If thou could'st please me With speaking to me, thou might'st Haue hit vpon it heere. The Commonwealth of Athens, is become A Forrest of Beasts.
Tim.
[1905]

How ha's the Asse broke the wall, that thou art

out of the Citie.

Ape. Yonder comes a Poet and a Painter: The plague of Company light vpon thee: I will feare to catch it, and giue way.
[1910]
When I know not what else to do, Ile see thee againe.
Tim. When there is nothing liuing but thee, Thou shalt be welcome. I had rather be a Beggers Dogge,
[1915]
Then Apemantus.
Ape. Thou art the Cap Of all the Fooles aliue. Tim. Would thou wert cleane enough To spit vpon. Ape.
[1920]
A plague on thee, Thou art too bad to curse.
Tim. All Villaines That do stand by thee, are pure. Ape. There is no Leprosie,
[1925]
But what thou speak'st.
Tim. If I name thee, Ile beate thee; But I should infect my hands. Ape. I would my tongue Could rot them off. Tim.
[1930]
Away thou issue of a mangie dogge, Choller does kill me, That thou art aliue, I swoond to see thee.
Ape. Would thou would'st burst. Tim.

Away thou tedious Rogue, I am sorry I shall

[1935]

lose a stone by thee.

Ape. Beast. Tim. Slaue. Ape. Toad. Tim. Rogue, Rogue, Rogue.
[1940]
I am sicke of this false world, and will loue nought But euen the meere necessities vpon't: Then Timon presently prepare thy graue: Lye where the light Fome of the Sea may beate Thy graue stone dayly, make thine Epitaph,
[1945]
That death in me, at others liues may laugh. O thou sweete King‑killer, and deare diuorce Twixt naturall Sunne and fire: thou bright defiler Of Himens purest bed, thou valiant Mars, Thou euer, yong, fresh, loued, and delicate wooer,
[1950]
Whose blush doth thawe the consecrated Snow That lyes on Dians lap. Thou visible God, That souldrest close Impossibilities, And mak'st them kisse; that speak'st with euerie Tongue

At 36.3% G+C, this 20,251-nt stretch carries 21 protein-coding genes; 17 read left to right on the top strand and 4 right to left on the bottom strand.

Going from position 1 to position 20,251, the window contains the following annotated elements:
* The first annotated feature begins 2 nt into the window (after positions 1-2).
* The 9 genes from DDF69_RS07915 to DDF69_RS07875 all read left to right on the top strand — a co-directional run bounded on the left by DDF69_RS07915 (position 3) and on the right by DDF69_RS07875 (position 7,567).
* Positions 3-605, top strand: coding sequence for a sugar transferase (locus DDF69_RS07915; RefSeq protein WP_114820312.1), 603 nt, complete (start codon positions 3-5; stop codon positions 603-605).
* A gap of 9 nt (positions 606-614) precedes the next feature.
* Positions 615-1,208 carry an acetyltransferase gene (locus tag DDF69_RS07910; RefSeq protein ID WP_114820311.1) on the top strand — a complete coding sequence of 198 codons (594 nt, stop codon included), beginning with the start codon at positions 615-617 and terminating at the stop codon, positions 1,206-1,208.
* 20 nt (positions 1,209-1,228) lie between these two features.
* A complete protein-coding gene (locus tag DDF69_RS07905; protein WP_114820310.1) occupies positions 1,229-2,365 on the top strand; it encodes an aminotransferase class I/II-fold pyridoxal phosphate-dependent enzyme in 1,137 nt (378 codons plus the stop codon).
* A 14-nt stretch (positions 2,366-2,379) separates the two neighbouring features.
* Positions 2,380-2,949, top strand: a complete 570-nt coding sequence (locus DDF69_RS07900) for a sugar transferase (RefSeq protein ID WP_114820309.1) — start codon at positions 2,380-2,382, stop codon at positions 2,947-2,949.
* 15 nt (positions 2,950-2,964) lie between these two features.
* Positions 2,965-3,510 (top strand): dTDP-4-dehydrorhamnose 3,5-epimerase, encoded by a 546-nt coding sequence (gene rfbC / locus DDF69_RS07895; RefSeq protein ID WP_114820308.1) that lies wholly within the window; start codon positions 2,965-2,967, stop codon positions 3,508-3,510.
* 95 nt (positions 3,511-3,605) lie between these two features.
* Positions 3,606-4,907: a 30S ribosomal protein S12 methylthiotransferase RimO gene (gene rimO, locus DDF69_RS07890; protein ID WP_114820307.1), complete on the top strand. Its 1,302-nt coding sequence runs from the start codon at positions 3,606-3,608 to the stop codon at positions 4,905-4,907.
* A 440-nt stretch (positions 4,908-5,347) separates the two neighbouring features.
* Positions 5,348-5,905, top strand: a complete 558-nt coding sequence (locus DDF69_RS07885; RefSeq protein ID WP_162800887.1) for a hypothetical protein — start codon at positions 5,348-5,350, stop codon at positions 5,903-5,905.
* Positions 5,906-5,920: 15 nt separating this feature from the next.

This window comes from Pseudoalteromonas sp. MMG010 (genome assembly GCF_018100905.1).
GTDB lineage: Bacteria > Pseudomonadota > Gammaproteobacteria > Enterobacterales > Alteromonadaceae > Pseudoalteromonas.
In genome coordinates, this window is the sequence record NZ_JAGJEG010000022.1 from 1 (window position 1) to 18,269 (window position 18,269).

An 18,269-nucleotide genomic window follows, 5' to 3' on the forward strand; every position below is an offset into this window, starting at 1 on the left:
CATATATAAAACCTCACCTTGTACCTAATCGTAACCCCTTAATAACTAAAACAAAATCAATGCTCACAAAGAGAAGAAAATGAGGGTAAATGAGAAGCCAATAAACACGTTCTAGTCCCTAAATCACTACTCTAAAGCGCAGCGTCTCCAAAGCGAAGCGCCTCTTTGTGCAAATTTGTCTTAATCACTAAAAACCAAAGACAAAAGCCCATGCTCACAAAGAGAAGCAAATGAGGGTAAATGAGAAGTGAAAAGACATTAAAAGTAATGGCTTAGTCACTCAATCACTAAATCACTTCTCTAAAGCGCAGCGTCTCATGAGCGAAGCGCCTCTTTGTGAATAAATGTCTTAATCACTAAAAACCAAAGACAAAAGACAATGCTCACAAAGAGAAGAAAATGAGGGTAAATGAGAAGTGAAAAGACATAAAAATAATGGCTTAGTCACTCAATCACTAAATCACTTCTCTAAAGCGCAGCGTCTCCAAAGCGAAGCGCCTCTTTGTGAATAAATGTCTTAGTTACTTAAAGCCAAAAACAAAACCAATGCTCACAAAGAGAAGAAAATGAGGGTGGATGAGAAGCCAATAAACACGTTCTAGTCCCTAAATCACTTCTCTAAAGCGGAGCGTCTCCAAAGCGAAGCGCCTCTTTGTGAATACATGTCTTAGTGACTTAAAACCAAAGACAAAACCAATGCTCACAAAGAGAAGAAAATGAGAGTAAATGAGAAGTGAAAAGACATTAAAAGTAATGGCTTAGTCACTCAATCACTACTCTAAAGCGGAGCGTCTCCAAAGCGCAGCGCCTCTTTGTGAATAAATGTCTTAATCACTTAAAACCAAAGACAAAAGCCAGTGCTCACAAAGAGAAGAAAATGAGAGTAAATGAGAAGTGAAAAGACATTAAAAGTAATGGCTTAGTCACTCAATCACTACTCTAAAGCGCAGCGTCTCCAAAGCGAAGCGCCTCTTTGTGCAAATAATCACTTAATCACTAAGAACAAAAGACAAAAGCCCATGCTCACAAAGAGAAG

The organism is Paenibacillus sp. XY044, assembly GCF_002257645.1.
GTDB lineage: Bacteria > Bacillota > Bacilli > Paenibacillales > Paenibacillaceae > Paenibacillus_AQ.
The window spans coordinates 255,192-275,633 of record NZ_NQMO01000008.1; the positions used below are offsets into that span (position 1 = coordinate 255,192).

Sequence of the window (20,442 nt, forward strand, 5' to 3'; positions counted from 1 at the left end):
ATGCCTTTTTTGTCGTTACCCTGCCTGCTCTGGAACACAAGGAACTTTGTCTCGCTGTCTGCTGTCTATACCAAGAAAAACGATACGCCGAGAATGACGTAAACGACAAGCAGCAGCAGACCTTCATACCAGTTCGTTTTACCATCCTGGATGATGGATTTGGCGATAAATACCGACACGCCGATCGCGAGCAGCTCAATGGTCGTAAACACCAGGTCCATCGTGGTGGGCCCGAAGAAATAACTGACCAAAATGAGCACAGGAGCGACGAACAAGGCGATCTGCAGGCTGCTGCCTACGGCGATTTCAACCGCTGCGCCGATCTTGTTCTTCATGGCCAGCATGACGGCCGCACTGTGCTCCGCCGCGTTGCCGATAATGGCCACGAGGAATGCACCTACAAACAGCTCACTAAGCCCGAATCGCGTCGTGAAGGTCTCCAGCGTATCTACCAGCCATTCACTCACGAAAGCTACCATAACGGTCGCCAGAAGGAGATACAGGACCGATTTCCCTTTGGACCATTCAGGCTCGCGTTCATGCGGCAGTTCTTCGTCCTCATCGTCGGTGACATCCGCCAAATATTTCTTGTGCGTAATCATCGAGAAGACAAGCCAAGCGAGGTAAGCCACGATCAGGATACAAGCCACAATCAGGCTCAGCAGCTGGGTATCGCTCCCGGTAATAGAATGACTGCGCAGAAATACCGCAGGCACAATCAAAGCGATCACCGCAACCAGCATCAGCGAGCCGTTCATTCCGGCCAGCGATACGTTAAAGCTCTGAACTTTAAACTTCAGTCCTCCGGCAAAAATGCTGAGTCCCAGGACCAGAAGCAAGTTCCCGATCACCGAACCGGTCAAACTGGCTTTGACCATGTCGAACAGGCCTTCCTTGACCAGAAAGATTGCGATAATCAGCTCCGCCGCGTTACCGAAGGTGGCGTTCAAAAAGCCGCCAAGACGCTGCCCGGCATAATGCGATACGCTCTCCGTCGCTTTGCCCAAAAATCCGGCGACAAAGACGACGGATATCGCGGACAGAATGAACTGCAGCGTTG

[1955]
To euerie purpose: O thou touch of hearts, Thinke thy slaue‑man rebels, and by thy virtue Set them into confounding oddes, that Beasts May haue the world in Empire.
Ape. Would 'twere so,
[1960]
But not till I am dead. Ile say th'hast Gold: Thou wilt be throng'd too shortly.
Tim. Throng'd too? Ape. I. Tim. Thy backe I prythee. Ape.
[1965]
Liue, and loue thy misery.
Tim. Long liue so, and so dye. I am quit. Ape. Mo things like men, Eate Timon, and abhorre then. Exit Apeman. Enter the Bandetti. 1

Where should he haue this Gold? It is some poore

[1970]

Fragment, some slender Ort of his remainder: the meere

want of Gold, and the falling from of his Friendes, droue

him into this Melancholly.

2 It is nois'd He hath a masse of Treasure. 3
[1975]

Let vs make the assay vpon him, if he care not for't,

he will supply vs easily: if he couetously reserue it, how

shall's get it?

2 True: for he beares it not about him: 'Tis hid. 1
[1980]
Is not this hee?
All. Where? 2 'Tis his description. 3 He? I know him. All. Saue thee Timon. Tim.
[1985]
Now Theeues.
All. Soldiers, not Theeues. Tim. Both too, and womens Sonnes. All. We are not Theeues, but men That much do want. Tim.
[1990]
Your greatest want is, you want much of meat: Why should you want? Behold, the Earth hath Rootes: Within this Mile breake forth a hundred Springs: The Oakes beare Mast, the Briars Scarlet Heps, The bounteous Huswife Nature, on each bush,
[1995]
Layes her full Messe before you. Want? why Want?
1 We cannot liue on Grasse, on Berries, Water, As Beasts, and Birds, and Fishes. Ti. Nor on the Beasts themselues, the Birds & Fishes, You must eate men. Yet thankes I must you con,
[2000]
That you are Theeues profest: that you worke not In holier shapes: For there is boundlesse Theft In limited Professions. Rascall Theeues Heere's Gold. Go, sucke the subtle blood o'th'Grape, Till the high Feauor seeth your blood to froth,
[2005]
And so scape hanging. Trust not the Physitian, His Ant dotes are poyson, and he slayes Moe then you Rob: Take wealth, and liues together, Do Villaine do, since you protest to doo't. Like Workemen, Ile example you with Theeuery:
[2010]
The Sunnes a Theefe, and with his great attraction Robbes the vaste Sea. The Moones an arrant Theefe, And her pale fire, she snatches from the Sunne. The Seas a Theefe, whose liquid Surge, resolues The Moone into Salt teares. The Earth's a Theefe,
[2015]
That feeds and breeds by a composture stolne From gen'rall excrement: each thing's a Theefe. The Lawes, your curbe and whip, in their rough power Ha's vncheck'd Theft. Loue not your selues, away, Rob one another, there's more Gold, cut throates,
[2020]